Marine Insurance Law

The word insurance (formerly called assurance) is of Italian origin, and the word policy derives from ‘polizza’, as promise or undertaking.

1 Lombards were the Italian immigrants who came to England in the thirteenth century to escape from war in the cities of Northern and Central Italy.2 Lombards were the rich who left their homes, carrying all their valuables with them.

3 With the
money and the leadership they brought, Lombards engaged in trade, money lending, and building ships. They became involved in marine insurance in the fifteenth century, lending money to shipowners in the form of bottomry and respondentia. Bottomry is the transaction under which a shipowner borrowed money to carry out a seafaring venture by pledging his vessel as security for the loan.

4 The shipowner was obliged to repay the loan only if the vessel arrived safely. If the vessel was lost, the shipowner was relieved of this obligation.

5 The agreement was a ‘bottomry bond’ and the word ‘respondentia’ was used for a similar arrangement under which cargo was given as security.

6 Insurance on vessels and their cargoes was a response to the expansion of sea trade. In the English jurisdiction the earliest forms of policies were marine, life and fire7 among which marine insurance was first to emerge.

8 Marine business was conducted by individual merchants.

9 There was no restriction at common law on persons who might offer insurance nor was there any requirement that such persons had the ability to pay claims, which resulted in some big losses not being covered.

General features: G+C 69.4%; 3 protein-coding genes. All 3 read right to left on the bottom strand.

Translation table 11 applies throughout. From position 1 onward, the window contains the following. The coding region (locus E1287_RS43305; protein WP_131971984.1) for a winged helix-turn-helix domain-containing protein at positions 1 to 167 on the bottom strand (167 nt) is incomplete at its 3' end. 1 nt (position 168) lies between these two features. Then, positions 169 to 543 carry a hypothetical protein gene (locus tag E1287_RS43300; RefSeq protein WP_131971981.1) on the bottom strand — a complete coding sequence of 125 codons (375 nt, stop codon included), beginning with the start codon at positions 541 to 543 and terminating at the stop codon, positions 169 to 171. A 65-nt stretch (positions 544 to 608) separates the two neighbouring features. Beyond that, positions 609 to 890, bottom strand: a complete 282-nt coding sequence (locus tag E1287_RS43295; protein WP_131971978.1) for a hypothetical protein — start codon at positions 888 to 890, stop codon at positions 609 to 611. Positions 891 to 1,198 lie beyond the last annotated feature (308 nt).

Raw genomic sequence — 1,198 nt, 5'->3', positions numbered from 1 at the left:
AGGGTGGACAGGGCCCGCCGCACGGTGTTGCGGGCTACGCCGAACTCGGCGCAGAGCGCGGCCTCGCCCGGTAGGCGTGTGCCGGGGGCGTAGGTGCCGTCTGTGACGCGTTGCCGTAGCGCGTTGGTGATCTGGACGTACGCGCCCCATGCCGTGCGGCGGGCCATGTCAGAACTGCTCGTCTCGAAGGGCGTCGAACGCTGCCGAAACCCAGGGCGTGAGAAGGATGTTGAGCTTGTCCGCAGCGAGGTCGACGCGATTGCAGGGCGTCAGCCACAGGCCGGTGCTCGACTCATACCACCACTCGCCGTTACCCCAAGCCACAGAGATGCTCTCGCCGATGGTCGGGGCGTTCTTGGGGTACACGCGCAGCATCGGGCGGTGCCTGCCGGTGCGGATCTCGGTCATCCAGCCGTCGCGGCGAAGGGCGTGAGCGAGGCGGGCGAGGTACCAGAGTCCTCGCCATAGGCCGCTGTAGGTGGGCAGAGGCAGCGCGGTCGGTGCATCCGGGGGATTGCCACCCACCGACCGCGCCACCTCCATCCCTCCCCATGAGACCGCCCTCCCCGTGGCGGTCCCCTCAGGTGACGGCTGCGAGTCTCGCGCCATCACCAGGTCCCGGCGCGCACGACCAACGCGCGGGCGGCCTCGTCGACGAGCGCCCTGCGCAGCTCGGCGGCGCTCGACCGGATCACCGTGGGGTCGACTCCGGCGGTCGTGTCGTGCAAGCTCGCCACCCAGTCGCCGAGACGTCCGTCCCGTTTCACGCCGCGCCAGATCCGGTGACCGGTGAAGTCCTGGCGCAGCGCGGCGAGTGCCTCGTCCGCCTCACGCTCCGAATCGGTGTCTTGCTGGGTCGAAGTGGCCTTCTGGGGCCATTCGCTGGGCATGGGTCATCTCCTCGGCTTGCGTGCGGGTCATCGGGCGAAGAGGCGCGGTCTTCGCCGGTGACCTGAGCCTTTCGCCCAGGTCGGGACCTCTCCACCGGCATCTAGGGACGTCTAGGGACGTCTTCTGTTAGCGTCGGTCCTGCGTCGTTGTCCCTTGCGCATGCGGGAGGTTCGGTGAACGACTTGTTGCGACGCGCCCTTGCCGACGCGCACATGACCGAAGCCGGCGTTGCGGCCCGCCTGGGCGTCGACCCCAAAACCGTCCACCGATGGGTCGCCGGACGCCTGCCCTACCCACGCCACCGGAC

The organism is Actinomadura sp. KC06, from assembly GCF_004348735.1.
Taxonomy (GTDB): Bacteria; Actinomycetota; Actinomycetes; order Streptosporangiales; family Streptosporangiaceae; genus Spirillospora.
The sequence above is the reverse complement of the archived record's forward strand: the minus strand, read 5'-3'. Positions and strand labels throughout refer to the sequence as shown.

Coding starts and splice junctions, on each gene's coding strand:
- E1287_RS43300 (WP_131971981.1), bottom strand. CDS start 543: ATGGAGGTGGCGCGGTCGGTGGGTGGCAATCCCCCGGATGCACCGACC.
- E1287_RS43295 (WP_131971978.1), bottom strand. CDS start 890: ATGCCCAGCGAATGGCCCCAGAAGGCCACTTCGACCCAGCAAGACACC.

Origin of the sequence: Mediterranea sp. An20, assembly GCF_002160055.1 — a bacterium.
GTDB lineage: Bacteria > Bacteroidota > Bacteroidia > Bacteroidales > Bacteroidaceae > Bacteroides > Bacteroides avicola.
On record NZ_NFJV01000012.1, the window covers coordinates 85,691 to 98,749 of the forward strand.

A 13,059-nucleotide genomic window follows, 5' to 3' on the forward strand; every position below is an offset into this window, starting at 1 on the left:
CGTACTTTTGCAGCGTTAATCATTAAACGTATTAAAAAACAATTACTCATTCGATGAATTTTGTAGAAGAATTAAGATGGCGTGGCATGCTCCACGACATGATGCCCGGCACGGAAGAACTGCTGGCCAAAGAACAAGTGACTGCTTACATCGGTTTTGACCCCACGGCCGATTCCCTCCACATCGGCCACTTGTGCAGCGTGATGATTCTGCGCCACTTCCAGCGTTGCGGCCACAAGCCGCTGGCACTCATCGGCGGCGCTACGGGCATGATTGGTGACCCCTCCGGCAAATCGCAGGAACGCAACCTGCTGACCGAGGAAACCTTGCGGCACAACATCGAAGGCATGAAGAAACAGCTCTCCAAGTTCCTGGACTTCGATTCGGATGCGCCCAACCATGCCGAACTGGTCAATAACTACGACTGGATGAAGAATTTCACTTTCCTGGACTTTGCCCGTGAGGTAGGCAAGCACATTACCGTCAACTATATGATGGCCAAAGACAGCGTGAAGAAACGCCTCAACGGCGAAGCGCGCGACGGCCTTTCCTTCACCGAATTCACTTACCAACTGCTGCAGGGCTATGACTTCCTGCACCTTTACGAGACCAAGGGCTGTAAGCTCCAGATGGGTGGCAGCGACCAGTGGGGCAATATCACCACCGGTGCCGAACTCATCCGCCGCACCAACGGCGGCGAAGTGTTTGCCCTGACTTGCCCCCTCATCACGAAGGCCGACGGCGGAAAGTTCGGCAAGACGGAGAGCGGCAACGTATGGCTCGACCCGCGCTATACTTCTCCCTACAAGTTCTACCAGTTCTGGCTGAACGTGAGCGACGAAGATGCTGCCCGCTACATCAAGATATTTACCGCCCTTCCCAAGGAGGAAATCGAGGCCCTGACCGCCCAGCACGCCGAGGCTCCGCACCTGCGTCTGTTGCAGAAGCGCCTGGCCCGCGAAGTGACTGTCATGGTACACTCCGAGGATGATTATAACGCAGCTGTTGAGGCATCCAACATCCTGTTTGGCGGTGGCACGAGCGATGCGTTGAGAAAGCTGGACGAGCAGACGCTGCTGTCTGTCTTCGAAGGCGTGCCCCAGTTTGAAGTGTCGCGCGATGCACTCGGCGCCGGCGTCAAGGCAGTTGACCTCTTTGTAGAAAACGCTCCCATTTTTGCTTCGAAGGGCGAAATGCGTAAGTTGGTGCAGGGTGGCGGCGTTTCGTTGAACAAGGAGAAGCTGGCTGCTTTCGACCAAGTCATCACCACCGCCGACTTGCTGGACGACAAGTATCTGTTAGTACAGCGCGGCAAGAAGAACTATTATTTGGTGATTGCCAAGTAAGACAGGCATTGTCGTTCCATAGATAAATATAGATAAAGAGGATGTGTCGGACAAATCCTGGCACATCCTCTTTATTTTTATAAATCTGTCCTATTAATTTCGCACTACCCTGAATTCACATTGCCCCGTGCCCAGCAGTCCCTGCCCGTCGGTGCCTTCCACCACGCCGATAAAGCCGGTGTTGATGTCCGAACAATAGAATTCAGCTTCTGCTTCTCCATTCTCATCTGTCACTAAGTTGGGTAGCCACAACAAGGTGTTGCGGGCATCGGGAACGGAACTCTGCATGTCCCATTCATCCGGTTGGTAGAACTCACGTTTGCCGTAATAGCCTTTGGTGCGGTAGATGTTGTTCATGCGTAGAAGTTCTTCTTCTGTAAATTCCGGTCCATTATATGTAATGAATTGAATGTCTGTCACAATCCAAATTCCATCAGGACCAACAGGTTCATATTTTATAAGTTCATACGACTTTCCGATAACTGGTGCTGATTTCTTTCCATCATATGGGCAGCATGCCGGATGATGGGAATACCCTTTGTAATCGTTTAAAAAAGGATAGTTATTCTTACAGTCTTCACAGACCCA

10 During the war between several European countries in the early eighteenth century in which England was involved, the South Sea Company took part in funding the conflict and assumed a substantial proportion of the National Debt in return for its shares.

11 As part of the arrangements, the Company was also given exclusive trading rights in the Americas.

12 The success of the South Sea Company led to other attempts to raise capital on speculative, and often fraudulent overseas ventures.

13 Such attempts were called ‘bubbles’

14 and the Government passed the Bubble Act of 172015 to prohibit companies from being formed and from raising capital other than under the authorisation of an Act of Parliament or Royal Charter. The Bubble Act was also directed at marine insurance, and section 12 prohibited the carrying on of insurance business by corporations, societies and partnerships other than those chartered. Charters were granted only to the Royal Exchange Assurance Corporation and the London Assurance Corporation. For a century those companies had the exclusive right to, and monopoly of, insuring ships and their merchandise as companies, enabling them likewise to undertake the business of fire insurance.16 Due to the high demand for insurance and the limited capacity of these two companies there was a need for additional resources to provide insurance. There was nothing in the Bubble Act which prevented individuals from offering marine insurance. Thus, such additional contribution was provided by individual underwriters at Lloyd’s and mutual associations – protection and indemnity clubs.

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